Now is no time to think of what you do not have. Think of what you can do with that there is. ― Ernest Hemingway, The Old Man and the Sea. (Scribner; Classic edition June 10, 1996) Originally published 1952.
Be anything but a coward, a pretender, an emotional crook, a whore: I’d rather have cancer than a dishonest heart. — Truman Capote, Breakfast at Tiffany’s. (Random House 1958)
…no form of love is wrong, so long as it is love, and you yourself honour what you are doing. Love has an extraordinary variety of forms! And that is all there is in life, it seems to me. But I grant you, if you deny the variety of love you deny love altogether. If… Continue reading D. H. Lawrence
One viewed the existence of man then as a marvel, and conceded a glamour of wonder to these lice which were caused to cling to a whirling, fire-smote, ice-locked, disease-stricken, space-lost bulb. ― Stephen Crane, from “The Blue Hotel.” Short story published serially in Collier’s Weekly (Nov. 26-Dec. 3, 1898), and then in the collection… Continue reading Stephen Crane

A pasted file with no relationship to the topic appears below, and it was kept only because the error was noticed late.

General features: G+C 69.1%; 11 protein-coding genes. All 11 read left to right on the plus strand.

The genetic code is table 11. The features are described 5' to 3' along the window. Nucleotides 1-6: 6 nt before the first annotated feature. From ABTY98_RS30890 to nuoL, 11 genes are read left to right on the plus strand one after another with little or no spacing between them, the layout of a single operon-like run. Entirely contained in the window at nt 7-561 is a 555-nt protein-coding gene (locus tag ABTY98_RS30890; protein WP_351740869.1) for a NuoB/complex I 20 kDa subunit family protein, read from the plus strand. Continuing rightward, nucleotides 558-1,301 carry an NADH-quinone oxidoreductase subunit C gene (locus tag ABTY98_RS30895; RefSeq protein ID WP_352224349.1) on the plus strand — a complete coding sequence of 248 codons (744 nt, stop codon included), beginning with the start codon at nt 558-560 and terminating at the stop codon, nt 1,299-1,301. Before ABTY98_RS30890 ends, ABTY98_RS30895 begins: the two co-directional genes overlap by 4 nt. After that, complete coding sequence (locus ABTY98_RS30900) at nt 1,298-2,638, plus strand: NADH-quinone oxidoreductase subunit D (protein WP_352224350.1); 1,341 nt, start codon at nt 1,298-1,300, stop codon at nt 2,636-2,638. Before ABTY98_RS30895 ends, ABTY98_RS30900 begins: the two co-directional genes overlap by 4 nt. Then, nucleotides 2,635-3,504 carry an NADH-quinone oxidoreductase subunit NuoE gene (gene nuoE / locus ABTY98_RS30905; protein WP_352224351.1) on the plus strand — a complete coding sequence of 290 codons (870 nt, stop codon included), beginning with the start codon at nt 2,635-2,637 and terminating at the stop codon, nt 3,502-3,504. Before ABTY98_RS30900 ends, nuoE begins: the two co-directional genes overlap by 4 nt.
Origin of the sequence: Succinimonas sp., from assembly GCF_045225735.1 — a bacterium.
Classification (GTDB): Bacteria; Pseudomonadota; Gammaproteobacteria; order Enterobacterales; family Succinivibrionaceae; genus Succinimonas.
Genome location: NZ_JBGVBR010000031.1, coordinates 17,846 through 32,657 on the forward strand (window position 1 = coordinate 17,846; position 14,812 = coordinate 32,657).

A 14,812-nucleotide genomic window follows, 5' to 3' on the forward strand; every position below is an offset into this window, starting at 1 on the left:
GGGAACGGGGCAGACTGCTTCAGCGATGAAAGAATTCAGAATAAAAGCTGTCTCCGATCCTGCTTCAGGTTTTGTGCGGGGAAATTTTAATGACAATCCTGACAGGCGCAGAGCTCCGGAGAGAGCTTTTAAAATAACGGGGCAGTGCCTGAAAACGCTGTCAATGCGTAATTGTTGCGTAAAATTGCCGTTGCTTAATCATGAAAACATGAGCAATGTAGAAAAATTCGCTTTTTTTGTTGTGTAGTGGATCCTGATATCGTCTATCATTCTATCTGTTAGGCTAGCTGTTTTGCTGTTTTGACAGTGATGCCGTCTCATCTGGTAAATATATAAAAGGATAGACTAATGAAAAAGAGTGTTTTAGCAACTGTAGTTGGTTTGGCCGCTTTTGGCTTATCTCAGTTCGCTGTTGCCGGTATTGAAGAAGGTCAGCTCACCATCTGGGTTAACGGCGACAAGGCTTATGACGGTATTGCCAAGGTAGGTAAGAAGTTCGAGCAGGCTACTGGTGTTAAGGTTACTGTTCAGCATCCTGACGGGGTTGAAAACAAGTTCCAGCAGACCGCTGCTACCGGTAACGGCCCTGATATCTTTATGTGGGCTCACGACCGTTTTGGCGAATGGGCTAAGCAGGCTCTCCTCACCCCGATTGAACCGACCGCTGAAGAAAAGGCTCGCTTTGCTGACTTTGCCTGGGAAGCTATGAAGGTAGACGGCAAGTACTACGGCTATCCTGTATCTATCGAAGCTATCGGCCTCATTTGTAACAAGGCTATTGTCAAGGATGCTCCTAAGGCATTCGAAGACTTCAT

Junky’s Christmas IT WAS Christmas Day and Danny the Car Wiper hit the street junksick and broke after seventy-two hours in the precinct jail. It was a clear bright day, but there was warmth in the sun. Danny shivered with an inner cold. He turned up the collar of his worn, greasy black overcoat. This… Continue reading William S. Burroughs
He had no further intercourse with Spirits, but lived upon the Total Abstinence Principle, ever afterwards; and it was always said of him, that he knew how to keep Christmas well, if any man alive possessed the knowledge. May that be truly said of us, and all of us! And so, as Tiny Tim observed,… Continue reading Charles Dickens
Just before I bedded down I stood at the window. And he was right–the first breath of autumn was in the air, a prodigal feeling, a feeling of wanting, taking, and keeping before it is too late. — J. L. Carr, A Month in the Country. (NYRB Classics; First Edition edition October 31, 2000) Originally… Continue reading J. L. Carr